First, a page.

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Thursday, July 19, 2012


Real retail sales and some key unemployment rates. Good thing there's no correlation!

As to the comment about retail earlier, yes, I do believe you are right, John Henry. We seem to have peaked out at levels below 2006. Six years + no growth = Many empty stores turning into many empty abandoned stores.

The problem is that we pretend to pay workers, and they pretend to have money to spend. Occasionally, they wake up and realize credit is not the same as income. We call this a recession. When we get a recession, economists rush to blame it on wages being too high.
David, I think you are right in the west. But one of the reasons people have used credit is because their real incomes are falling, and the idea was that you would buy on credit and reap the inflation windfall. Unfortunately it turned into a whirlwind for so many....

Until people can save from their incomes without borrowing, the economy will not be able to build future impetus. All those young people really need to save for a home deposit now. And pay back their student loans.

Existing home sales really were bad, but what does anyone expect? It takes years to build up the piggy banks to build that kind of purchasing power.
Back in 2005 I pulled together the CA income distribution data to see what % of households could actually afford a subprime loan on the median house at 7%. The answer was way, way fewer people than were taking them out. I think Wall Street has very little clue as to what a median family budget looks like. That's the only explanation for all the bullishness I hear on a housing recovery.
That's why we needed no-doc loans!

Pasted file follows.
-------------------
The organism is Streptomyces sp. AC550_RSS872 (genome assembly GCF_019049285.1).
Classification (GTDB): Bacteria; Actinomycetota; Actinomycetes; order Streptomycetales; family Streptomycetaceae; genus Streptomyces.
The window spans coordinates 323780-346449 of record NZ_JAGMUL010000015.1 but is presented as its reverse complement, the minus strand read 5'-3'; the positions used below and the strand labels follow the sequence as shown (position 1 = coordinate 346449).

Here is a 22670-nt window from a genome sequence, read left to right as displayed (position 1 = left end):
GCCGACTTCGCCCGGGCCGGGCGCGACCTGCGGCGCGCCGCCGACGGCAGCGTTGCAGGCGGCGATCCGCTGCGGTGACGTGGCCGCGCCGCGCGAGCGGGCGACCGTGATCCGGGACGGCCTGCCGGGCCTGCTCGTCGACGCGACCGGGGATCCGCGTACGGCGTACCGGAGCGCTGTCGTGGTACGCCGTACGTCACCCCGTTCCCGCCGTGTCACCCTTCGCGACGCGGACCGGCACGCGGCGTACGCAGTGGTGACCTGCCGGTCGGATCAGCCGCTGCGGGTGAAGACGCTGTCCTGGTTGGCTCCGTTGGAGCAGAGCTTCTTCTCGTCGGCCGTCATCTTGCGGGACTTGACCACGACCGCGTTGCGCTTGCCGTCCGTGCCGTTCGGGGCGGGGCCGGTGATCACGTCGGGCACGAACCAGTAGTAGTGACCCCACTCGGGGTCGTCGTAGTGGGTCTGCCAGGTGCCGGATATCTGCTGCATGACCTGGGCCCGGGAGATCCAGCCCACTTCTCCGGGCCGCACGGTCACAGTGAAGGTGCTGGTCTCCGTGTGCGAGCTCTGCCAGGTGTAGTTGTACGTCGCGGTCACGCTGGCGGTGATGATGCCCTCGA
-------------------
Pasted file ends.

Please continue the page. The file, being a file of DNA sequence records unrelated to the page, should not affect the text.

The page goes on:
And that worked out so well. We are being asked to pick between Wall Street and Main Street, but it's a false choice. Where Main Street goes, Wall Street must follow.
I work in a field with a few young chaps that are making enough to buy a home in their late 20's. Even though they have a 10 percent deposit saved, they have found government programs that allow them to borrow over 250,000 dollars without putting in a dime of deposit money (other then closing costs). It is bizarre. If those that are making sufficient money to save a down payment are not doing so, how can the market be said to be back to anything approaching normal? As these young folks are buying completely on borrowed money, what happens if the interest rate goes up to 7 percent, a rate we saw as recently as 2001 if I recall correctly?

By the by, the fellow is buying a ~270,000 dollar home, he makes 60 K his wife to be 36 K. It is one of the last vestiges of the old time consumer products field.

The other odd thing I have noted is how the young fellows want and expect to be able to buy the same sort of home as their parent had; the idea of a starter home seems to have disappeared.

It makes me glad I am not young; I think my wife and I were lucky we grew up when we did.
I don't care how low interest rates are, why pay interest if you don't have to? It's not like mortgage interest rates have zero correlation to returns elsewhere in the market. A mortgage may be 3.5%, but the overall market is close to ZIRP/NIRP that it's still foolish to pay more interest just because the rate is low.

What kind of education/advice are these people getting??
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